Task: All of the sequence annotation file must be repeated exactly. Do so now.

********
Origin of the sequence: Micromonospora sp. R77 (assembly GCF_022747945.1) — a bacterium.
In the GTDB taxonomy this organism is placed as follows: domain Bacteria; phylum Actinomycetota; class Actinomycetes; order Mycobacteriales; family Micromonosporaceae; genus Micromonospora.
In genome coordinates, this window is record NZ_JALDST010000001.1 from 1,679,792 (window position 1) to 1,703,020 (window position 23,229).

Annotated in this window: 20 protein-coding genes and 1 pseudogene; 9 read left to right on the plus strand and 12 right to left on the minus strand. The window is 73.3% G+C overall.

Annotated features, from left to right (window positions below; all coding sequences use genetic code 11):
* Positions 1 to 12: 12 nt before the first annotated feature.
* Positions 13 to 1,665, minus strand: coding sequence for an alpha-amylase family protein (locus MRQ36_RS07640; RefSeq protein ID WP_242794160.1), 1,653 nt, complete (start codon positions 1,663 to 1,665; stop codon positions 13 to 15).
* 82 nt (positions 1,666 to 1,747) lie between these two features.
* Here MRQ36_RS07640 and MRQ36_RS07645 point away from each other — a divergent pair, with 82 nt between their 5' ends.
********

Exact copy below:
Origin of the sequence: Micromonospora sp. R77 (assembly GCF_022747945.1) — a bacterium.
In the GTDB taxonomy this organism is placed as follows: domain Bacteria; phylum Actinomycetota; class Actinomycetes; order Mycobacteriales; family Micromonosporaceae; genus Micromonospora.
In genome coordinates, this window is record NZ_JALDST010000001.1 from 1,679,792 (window position 1) to 1,703,020 (window position 23,229).

Annotated in this window: 20 protein-coding genes and 1 pseudogene; 9 read left to right on the plus strand and 12 right to left on the minus strand. The window is 73.3% G+C overall.

Annotated features, from left to right (window positions below; all coding sequences use genetic code 11):
* Positions 1 to 12: 12 nt before the first annotated feature.
* Positions 13 to 1,665, minus strand: coding sequence for an alpha-amylase family protein (locus MRQ36_RS07640; RefSeq protein ID WP_242794160.1), 1,653 nt, complete (start codon positions 1,663 to 1,665; stop codon positions 13 to 15).
* 82 nt (positions 1,666 to 1,747) lie between these two features.
* Here MRQ36_RS07640 and MRQ36_RS07645 point away from each other — a divergent pair, with 82 nt between their 5' ends.